At the British Geological Survey (www.bgs.ac.uk) in Keyworth, Nottingham, UK, a meteorite sample or terrestrial mineral grain under analysis may already have had more than £1,000 of laboratory time and effort invested in it prior to high precision mass spectrometric analysis. Even slight contamination during sample preparation would render an analysis compromised and potentially useless, so great care is taken in the lead geochronology clean chemistry laboratory, one of the clean room suites at the Geochronology and Tracers Facility, to eliminate airborne particulate contaminants from laboratory air and also potentially from instruments within the laboratory. To facilitate this and to improve workflow, a classic microscope has been replaced with a new Nikon Metrology SMZ745 binocular model with a zoom range of 0.67x to 5x and its generous working distance of 115 mm.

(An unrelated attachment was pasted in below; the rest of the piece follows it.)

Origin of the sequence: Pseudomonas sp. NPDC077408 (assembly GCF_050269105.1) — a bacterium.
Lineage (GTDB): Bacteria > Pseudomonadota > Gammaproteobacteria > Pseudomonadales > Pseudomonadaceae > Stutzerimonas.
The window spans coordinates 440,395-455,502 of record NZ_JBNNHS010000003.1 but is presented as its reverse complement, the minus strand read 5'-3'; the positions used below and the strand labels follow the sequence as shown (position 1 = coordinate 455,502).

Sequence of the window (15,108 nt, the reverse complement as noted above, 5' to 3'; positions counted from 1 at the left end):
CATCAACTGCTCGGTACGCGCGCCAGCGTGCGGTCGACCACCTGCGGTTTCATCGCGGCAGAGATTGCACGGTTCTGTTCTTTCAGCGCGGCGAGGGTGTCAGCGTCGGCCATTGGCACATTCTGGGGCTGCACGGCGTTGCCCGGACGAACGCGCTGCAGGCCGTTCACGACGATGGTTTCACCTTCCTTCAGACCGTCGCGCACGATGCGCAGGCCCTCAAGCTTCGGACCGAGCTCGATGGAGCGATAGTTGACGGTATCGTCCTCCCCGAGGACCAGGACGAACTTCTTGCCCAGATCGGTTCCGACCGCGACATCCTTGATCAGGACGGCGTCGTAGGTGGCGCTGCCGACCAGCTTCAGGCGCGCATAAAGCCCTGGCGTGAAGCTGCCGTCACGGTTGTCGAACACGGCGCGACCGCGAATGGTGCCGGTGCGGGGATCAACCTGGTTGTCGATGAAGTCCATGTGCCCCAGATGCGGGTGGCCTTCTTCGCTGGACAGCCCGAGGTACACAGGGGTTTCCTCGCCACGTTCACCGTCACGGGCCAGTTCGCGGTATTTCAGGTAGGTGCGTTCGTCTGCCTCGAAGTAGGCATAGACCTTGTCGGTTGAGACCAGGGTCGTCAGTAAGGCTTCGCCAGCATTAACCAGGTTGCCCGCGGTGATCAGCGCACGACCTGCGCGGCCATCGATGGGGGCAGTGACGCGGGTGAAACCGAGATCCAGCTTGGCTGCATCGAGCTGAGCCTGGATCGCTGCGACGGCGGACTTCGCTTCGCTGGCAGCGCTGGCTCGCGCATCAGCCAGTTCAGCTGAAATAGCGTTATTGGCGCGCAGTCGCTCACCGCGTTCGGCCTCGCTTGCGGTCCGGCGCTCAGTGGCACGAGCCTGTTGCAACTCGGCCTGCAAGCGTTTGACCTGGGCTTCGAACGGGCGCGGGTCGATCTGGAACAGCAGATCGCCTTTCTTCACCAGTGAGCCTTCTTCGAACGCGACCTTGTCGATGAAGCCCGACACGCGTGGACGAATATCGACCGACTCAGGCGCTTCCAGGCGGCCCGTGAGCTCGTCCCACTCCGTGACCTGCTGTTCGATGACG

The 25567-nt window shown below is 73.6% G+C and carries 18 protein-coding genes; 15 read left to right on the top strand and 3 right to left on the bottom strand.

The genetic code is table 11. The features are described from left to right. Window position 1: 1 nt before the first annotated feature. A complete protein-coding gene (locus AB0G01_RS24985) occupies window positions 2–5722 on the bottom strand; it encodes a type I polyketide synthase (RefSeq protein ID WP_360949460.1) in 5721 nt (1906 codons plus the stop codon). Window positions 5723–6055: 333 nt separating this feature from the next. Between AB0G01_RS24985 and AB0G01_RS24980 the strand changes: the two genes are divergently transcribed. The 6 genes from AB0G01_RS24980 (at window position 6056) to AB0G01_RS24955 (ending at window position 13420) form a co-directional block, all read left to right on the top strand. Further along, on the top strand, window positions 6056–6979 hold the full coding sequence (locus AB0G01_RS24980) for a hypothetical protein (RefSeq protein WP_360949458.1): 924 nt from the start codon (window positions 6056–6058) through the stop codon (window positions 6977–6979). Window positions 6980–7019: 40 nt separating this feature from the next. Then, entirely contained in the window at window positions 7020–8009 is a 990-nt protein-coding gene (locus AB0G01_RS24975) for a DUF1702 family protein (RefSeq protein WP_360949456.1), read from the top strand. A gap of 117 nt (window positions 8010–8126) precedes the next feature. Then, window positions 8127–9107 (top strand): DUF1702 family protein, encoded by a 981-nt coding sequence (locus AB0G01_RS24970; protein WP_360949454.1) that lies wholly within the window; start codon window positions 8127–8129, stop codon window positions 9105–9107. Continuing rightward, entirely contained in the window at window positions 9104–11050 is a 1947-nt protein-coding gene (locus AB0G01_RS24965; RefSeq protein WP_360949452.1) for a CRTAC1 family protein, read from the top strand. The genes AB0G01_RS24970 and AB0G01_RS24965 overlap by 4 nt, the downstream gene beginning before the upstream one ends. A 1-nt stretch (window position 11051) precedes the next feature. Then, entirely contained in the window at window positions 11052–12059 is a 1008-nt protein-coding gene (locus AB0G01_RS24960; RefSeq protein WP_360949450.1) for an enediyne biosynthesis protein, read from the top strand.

The Geochronology and Tracers Facility is a national facility that specialises in applying a range of isotope techniques to geological materials in order to date specific rocks and minerals.
Additionally at the facility, measurements of the isotope composition of elements such as silicon, strontium, neodymium and lead are also used as tracers for a range of geological and environmental processes. Analytical results and their interpretation depend upon exacting sample preparation, examination and characterisation, with microscopy being an important and essential part of this activity.
A feature of this microscope model is an air-tight construction, which prevents ingress of dust, oil, water and chemicals, protecting both the microscope and the sample under observation.
Dr Stephen Noble, Geochronology research scientist
Even a minute amount of airborne particulate matter in a laboratory clean room is catastrophic when conducting geochronology research. The new Nikon Metrology SMZ745 binocular microscope at the British Geological Survey ensures that contamination is minimised to negligible levels.